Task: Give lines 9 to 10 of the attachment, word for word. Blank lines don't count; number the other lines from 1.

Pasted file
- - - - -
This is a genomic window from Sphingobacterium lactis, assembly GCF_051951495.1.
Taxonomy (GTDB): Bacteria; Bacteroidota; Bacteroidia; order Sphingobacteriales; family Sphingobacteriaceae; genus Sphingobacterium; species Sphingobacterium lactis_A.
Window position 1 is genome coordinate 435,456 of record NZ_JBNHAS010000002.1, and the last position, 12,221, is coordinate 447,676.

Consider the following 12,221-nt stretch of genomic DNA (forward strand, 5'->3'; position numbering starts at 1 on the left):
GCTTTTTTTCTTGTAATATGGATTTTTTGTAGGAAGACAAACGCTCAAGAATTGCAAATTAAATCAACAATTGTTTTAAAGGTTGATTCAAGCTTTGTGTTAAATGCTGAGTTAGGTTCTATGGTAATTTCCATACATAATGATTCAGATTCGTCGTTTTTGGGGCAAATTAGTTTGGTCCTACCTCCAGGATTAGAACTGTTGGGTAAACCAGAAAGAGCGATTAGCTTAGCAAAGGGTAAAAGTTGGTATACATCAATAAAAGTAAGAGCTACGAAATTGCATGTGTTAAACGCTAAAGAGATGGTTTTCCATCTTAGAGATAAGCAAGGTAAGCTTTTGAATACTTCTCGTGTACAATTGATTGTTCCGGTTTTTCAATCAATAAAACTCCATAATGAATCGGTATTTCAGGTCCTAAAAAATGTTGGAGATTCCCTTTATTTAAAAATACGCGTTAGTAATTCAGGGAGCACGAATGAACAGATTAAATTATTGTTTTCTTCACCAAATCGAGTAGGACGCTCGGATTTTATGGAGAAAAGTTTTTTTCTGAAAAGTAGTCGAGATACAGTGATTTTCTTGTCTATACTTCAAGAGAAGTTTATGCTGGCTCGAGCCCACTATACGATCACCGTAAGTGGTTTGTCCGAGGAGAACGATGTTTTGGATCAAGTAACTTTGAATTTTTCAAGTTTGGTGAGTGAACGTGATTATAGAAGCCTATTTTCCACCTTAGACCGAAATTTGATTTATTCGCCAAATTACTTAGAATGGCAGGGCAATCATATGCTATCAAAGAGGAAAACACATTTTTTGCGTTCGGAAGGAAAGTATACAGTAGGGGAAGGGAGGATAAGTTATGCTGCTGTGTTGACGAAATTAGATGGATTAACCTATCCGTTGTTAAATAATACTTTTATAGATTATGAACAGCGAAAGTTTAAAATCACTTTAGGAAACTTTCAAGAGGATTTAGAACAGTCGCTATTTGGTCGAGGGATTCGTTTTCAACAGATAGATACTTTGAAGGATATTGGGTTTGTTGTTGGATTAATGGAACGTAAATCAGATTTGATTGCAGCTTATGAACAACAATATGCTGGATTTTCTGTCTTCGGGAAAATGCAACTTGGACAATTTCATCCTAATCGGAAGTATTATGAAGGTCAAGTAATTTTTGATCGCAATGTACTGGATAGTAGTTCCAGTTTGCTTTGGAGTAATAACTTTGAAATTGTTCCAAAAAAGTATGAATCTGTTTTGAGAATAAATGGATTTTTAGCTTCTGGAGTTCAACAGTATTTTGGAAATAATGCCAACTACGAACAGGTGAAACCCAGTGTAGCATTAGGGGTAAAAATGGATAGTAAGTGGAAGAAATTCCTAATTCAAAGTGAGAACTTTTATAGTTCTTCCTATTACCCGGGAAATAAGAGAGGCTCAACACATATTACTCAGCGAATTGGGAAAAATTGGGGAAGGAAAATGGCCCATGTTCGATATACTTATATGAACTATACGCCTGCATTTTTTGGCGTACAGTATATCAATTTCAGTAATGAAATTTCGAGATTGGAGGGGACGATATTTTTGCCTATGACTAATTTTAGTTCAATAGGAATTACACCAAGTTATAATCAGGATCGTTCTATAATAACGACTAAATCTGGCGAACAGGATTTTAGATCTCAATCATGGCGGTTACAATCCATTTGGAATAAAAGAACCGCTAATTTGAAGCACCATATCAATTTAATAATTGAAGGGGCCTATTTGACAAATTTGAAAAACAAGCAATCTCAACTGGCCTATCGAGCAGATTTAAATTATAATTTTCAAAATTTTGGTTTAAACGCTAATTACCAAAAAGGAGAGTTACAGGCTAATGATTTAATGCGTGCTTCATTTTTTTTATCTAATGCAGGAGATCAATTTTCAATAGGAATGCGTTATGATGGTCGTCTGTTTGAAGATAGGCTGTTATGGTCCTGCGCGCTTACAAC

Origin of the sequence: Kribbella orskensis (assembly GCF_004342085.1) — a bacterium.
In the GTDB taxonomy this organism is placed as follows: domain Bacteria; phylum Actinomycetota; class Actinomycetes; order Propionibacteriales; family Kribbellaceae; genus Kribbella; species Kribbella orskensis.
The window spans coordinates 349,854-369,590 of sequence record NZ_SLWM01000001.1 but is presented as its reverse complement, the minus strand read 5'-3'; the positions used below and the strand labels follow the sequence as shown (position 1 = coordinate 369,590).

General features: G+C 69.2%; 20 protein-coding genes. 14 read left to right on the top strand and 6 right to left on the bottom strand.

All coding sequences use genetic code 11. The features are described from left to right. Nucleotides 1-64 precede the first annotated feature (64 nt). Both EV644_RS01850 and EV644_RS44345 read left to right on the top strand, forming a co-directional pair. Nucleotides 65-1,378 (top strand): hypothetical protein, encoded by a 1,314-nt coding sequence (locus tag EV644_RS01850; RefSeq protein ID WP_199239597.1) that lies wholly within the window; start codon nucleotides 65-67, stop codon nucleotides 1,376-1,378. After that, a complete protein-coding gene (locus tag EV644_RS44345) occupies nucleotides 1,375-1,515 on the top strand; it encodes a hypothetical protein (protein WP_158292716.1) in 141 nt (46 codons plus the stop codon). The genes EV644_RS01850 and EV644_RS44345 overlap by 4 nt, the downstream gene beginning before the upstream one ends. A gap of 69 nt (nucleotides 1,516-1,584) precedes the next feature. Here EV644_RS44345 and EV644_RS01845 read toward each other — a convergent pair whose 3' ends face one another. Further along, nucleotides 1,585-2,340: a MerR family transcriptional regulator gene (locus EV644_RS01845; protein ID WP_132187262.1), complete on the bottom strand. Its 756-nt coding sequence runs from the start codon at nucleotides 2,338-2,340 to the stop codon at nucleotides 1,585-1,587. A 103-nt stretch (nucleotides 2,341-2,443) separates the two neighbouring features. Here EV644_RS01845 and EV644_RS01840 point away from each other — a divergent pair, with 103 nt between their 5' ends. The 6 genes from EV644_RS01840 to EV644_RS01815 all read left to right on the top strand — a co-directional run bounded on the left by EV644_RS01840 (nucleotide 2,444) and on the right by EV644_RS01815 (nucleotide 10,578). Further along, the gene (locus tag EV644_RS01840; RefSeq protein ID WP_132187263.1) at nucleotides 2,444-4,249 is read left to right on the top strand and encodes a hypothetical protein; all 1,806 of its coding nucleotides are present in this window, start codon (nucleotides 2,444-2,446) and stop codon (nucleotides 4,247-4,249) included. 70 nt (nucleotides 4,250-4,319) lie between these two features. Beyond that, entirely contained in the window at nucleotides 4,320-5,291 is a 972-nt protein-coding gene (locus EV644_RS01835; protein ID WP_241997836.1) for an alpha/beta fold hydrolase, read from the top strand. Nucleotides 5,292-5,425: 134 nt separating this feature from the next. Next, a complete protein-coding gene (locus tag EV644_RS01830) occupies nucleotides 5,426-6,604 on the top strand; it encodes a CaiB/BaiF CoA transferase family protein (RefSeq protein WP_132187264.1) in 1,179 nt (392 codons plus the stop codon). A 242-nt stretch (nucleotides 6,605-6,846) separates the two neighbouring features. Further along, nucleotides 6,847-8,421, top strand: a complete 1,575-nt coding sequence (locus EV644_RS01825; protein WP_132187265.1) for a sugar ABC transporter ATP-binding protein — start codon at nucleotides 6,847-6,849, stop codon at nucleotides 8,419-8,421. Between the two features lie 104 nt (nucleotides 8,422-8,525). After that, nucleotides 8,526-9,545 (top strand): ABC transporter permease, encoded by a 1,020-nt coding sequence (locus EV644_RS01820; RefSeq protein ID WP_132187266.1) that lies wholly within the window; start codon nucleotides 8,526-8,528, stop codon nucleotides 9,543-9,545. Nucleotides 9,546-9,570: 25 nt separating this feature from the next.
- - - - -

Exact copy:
General features: G+C 69.2%; 20 protein-coding genes. 14 read left to right on the top strand and 6 right to left on the bottom strand.

All coding sequences use genetic code 11. The features are described from left to right. Nucleotides 1-64 precede the first annotated feature (64 nt). Both EV644_RS01850 and EV644_RS44345 read left to right on the top strand, forming a co-directional pair. Nucleotides 65-1,378 (top strand): hypothetical protein, encoded by a 1,314-nt coding sequence (locus tag EV644_RS01850; RefSeq protein ID WP_199239597.1) that lies wholly within the window; start codon nucleotides 65-67, stop codon nucleotides 1,376-1,378. After that, a complete protein-coding gene (locus tag EV644_RS44345) occupies nucleotides 1,375-1,515 on the top strand; it encodes a hypothetical protein (protein WP_158292716.1) in 141 nt (46 codons plus the stop codon). The genes EV644_RS01850 and EV644_RS44345 overlap by 4 nt, the downstream gene beginning before the upstream one ends. A gap of 69 nt (nucleotides 1,516-1,584) precedes the next feature. Here EV644_RS44345 and EV644_RS01845 read toward each other — a convergent pair whose 3' ends face one another. Further along, nucleotides 1,585-2,340: a MerR family transcriptional regulator gene (locus EV644_RS01845; protein ID WP_132187262.1), complete on the bottom strand. Its 756-nt coding sequence runs from the start codon at nucleotides 2,338-2,340 to the stop codon at nucleotides 1,585-1,587. A 103-nt stretch (nucleotides 2,341-2,443) separates the two neighbouring features. Here EV644_RS01845 and EV644_RS01840 point away from each other — a divergent pair, with 103 nt between their 5' ends. The 6 genes from EV644_RS01840 to EV644_RS01815 all read left to right on the top strand — a co-directional run bounded on the left by EV644_RS01840 (nucleotide 2,444) and on the right by EV644_RS01815 (nucleotide 10,578). Further along, the gene (locus tag EV644_RS01840; RefSeq protein ID WP_132187263.1) at nucleotides 2,444-4,249 is read left to right on the top strand and encodes a hypothetical protein; all 1,806 of its coding nucleotides are present in this window, start codon (nucleotides 2,444-2,446) and stop codon (nucleotides 4,247-4,249) included. 70 nt (nucleotides 4,250-4,319) lie between these two features. Beyond that, entirely contained in the window at nucleotides 4,320-5,291 is a 972-nt protein-coding gene (locus EV644_RS01835; protein ID WP_241997836.1) for an alpha/beta fold hydrolase, read from the top strand. Nucleotides 5,292-5,425: 134 nt separating this feature from the next. Next, a complete protein-coding gene (locus tag EV644_RS01830) occupies nucleotides 5,426-6,604 on the top strand; it encodes a CaiB/BaiF CoA transferase family protein (RefSeq protein WP_132187264.1) in 1,179 nt (392 codons plus the stop codon). A 242-nt stretch (nucleotides 6,605-6,846) separates the two neighbouring features. Further along, nucleotides 6,847-8,421, top strand: a complete 1,575-nt coding sequence (locus EV644_RS01825; protein WP_132187265.1) for a sugar ABC transporter ATP-binding protein — start codon at nucleotides 6,847-6,849, stop codon at nucleotides 8,419-8,421. Between the two features lie 104 nt (nucleotides 8,422-8,525). After that, nucleotides 8,526-9,545 (top strand): ABC transporter permease, encoded by a 1,020-nt coding sequence (locus EV644_RS01820; RefSeq protein ID WP_132187266.1) that lies wholly within the window; start codon nucleotides 8,526-8,528, stop codon nucleotides 9,543-9,545. Nucleotides 9,546-9,570: 25 nt separating this feature from the next.